A Daughter of Fife (1886) by Amelia E. Barr ⭐⭐⭐⭐⭐
In this review I state a few key elements of the story, and if you are planning to read this book (I highly suggest you do!) you may want to just open up this link and dive in. I know you won’t regret it. It’s a lovely story.
This one absolutely gets 5 stars! What a beautiful story, what refreshing behavior the characters have!
This is the story about Maggie Promoter who lives in the fictional fishing village of Pittenloch, Scotland. At the beginning of the story, we find that Maggie has just lost three of her brothers and her father to the sea, when a storm went up while they were out fishing. All that is left now is Maggie and her brother David.
A strange man comes to visit the town, and rents a room in the Promoter’s house. He stays with them for many months, fishes with David, and becomes very close friends of the Promoters.
Well, David’s been wanting to go to seminary, and he had previously gone to the head preacher in a larger town to seek his education in said field, but he was told to fish in the boats for a year before attending seminary. Allan, revealing after some time that he did not want for money, offers to pay David’s way, and, the two being such good friends, David accepts.
We learn that Allan has come to this little town as a result of a disagreement with his father. It has always been his father’s dream to have Allan and his cousin, Mary, marry, and Allan does not agree, so he goes away to this town for a year, though Allan and his father’s relationship does not suffer at all. They are still in contact, he is just not living at home right now.
Well, guess what? Maggie and Allan fall in love, and Allan goes to his father to tell him. His father suggests that Allan go far away for two years without any contact with Maggie to see if he still is in love with her after all that time. Allan agrees, going to America, knowing that his love for Maggie would never dissipate. He goes back to Maggie and tells her all, and she agrees that this is the right thing to do.
Meantime, while David is at seminary and Allan is no longer there to keep company, David sends for their father’s sister, Aunt Janet, to keep Maggie company. This was a bad idea from the getgo, as Aunt Janet is a terrible gossip and nasty old biddy. After a while, Maggie can’t take living in the house with her any longer, and goes to David, pleading with him to let her stay there with him. David is kind of selfish, and he’s worried that she might bring him down or be a hindrance to his studies, so sends her right back on the train she came from. But, to our hearts music, she gets off at the first stop, gets a job in Glasgow as a seamstress, and makes a living wage there.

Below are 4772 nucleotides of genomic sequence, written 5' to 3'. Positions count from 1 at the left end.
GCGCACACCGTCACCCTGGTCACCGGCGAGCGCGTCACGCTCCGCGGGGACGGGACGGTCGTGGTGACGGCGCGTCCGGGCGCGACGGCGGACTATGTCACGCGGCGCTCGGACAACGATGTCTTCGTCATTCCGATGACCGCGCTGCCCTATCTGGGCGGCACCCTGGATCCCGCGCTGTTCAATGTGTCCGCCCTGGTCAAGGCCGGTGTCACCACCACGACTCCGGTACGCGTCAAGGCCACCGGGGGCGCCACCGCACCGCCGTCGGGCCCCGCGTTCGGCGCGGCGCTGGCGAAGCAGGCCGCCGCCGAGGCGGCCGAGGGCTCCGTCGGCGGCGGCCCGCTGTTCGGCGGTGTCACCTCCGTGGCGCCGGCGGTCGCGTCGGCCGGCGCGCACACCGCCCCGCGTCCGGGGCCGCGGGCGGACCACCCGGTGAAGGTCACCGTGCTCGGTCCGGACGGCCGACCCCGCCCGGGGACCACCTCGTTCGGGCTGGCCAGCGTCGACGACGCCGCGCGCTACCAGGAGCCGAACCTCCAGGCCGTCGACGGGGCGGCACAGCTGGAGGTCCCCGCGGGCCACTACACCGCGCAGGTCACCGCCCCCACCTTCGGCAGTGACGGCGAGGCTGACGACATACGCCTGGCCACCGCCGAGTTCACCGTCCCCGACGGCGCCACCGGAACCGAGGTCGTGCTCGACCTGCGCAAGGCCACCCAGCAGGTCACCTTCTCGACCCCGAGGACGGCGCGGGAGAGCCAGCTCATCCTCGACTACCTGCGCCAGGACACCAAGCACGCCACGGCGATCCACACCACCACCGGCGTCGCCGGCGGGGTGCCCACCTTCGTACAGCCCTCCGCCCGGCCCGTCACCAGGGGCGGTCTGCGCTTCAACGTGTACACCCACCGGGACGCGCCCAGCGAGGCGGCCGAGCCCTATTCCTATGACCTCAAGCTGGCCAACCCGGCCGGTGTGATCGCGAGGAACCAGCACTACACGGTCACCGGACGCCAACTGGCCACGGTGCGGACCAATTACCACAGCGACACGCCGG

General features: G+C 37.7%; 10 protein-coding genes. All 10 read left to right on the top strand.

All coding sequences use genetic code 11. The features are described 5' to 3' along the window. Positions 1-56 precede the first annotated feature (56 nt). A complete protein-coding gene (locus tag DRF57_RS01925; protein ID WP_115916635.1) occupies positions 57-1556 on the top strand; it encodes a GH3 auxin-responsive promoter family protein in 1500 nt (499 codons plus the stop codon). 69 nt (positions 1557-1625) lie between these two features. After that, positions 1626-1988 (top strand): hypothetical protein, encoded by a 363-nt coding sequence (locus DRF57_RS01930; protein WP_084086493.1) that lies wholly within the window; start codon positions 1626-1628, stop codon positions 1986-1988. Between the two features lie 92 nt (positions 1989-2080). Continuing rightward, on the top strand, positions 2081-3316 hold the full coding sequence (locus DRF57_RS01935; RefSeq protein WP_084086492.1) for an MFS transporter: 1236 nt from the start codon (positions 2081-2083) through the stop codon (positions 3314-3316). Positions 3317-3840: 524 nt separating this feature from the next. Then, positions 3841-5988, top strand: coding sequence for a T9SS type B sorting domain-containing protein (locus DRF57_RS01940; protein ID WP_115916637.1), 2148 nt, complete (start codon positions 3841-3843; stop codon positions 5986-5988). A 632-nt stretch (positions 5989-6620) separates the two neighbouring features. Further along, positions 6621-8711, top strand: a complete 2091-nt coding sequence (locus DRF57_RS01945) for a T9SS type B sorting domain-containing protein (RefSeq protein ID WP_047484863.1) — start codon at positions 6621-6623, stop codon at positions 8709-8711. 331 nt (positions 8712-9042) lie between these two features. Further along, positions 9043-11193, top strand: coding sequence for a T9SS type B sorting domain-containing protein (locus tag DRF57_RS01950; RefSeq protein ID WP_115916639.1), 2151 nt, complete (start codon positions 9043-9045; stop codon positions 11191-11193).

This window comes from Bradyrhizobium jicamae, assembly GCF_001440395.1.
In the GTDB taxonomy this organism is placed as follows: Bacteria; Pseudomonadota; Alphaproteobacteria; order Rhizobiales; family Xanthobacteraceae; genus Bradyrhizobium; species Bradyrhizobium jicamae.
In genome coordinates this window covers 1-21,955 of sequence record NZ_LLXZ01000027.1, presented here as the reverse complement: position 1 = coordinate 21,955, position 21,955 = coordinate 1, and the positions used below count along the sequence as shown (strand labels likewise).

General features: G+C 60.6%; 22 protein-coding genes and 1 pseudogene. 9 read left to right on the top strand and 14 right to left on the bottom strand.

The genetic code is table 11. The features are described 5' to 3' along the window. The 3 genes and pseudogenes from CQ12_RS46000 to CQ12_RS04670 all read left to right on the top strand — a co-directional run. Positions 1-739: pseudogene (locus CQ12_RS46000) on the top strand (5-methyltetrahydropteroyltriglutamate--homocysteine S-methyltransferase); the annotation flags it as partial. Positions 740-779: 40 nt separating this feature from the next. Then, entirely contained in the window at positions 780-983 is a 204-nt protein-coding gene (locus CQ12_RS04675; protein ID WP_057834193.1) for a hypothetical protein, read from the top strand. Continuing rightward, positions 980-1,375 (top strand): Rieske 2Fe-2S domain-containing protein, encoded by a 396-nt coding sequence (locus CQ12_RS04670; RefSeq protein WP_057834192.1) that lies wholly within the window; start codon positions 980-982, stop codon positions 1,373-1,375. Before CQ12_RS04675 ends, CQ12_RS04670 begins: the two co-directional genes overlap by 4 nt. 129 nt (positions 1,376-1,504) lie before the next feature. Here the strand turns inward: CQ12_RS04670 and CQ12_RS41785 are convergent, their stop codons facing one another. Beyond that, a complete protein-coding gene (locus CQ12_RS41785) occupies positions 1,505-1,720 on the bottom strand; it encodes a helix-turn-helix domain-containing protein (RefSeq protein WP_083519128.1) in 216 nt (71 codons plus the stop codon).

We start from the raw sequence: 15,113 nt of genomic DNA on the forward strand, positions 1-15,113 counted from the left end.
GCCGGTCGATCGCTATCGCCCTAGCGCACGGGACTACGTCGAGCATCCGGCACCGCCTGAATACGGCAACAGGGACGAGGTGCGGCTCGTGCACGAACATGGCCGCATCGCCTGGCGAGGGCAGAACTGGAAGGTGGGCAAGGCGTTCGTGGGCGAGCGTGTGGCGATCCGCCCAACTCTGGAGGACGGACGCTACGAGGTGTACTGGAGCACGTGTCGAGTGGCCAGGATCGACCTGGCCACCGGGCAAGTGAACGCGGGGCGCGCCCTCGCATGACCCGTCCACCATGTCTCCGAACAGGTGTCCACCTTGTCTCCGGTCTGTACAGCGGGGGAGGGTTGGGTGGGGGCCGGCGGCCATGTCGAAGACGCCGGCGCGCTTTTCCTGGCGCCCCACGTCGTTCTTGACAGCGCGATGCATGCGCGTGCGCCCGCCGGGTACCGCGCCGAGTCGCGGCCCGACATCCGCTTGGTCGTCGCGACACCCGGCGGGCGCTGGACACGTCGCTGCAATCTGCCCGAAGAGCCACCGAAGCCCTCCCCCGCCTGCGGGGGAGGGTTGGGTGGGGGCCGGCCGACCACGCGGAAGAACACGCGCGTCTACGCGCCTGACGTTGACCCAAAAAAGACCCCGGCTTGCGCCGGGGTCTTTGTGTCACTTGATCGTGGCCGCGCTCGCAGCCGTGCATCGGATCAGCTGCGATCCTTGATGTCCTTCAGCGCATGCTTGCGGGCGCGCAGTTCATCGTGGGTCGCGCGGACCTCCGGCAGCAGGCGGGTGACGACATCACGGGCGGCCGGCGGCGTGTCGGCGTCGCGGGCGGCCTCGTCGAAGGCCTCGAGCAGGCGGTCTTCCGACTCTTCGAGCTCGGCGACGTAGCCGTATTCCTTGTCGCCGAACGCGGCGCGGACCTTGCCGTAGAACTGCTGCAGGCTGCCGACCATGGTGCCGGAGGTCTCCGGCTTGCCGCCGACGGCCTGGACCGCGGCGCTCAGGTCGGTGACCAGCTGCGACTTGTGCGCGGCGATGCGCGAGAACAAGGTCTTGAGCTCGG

It just so happens that one day, Mary, Allan’s cousin who is the same cousin he was supposed to marry in the beginning, visited the seamstress and recognized Maggie right away, because she’d seen the many paintings of her that Allan had around his room that he’d painted. They never spoke one word to each other, not letting on that they knew who they were, and Mary feigns some pretense saying that she wants to take Maggie to her home to sew some things at her house for a time.
Well, Mary, just as Maggie, is a very noble, good person. She ends up taking Maggie under her wing, grooming her to be a lady, teaching her to write formally and to speak formally. This is not to say that Maggie is an Eliza Doolittle, though, as you remember, Maggie is a fisher-girl, so she spoke with a thick accent of her area.
In time, Maggie becomes her closest companion, and eventually Mary takes Maggie along on a small trip, but as luck would have it, Mary becomes severely ill with a fever. Maggie never leaves her side, and in doing so, misses her two year meeting with Allan, who comes back to the little town of Fife to find that no one knows where Maggie is, and when he visited David at his office, he knew nothing, either!
When Mary is well again, (that was a scare!) Maggie runs to Fife, though she has missed Allan by about a week.
Back at Mary’s home again, this time, but Allan had to go to Russia to be by his father’s side as he also had become ill.
Allan’s father gets well, and when they come home, he goes to dinner with Mary and his father. Who would he spot? None other than his beloved Maggie in the dining room!
A happy reunion and a wedding follows.
I loved this book, because everyone is noble and worthy of their status. Even Mary, who is jealous in the beginning, and originally wants to go and spy on Maggie while Allan is gone, does the right thing. Everyone is kind, generous, and it is refreshing that no one keeps secrets from anyone, not really. There are no misunderstandings, no cliche plots, no crass assumptions. The main characters have total trust and love in each other.
The characters are well written. Actually, the whole story is well written. I want more of Maggie Promoter!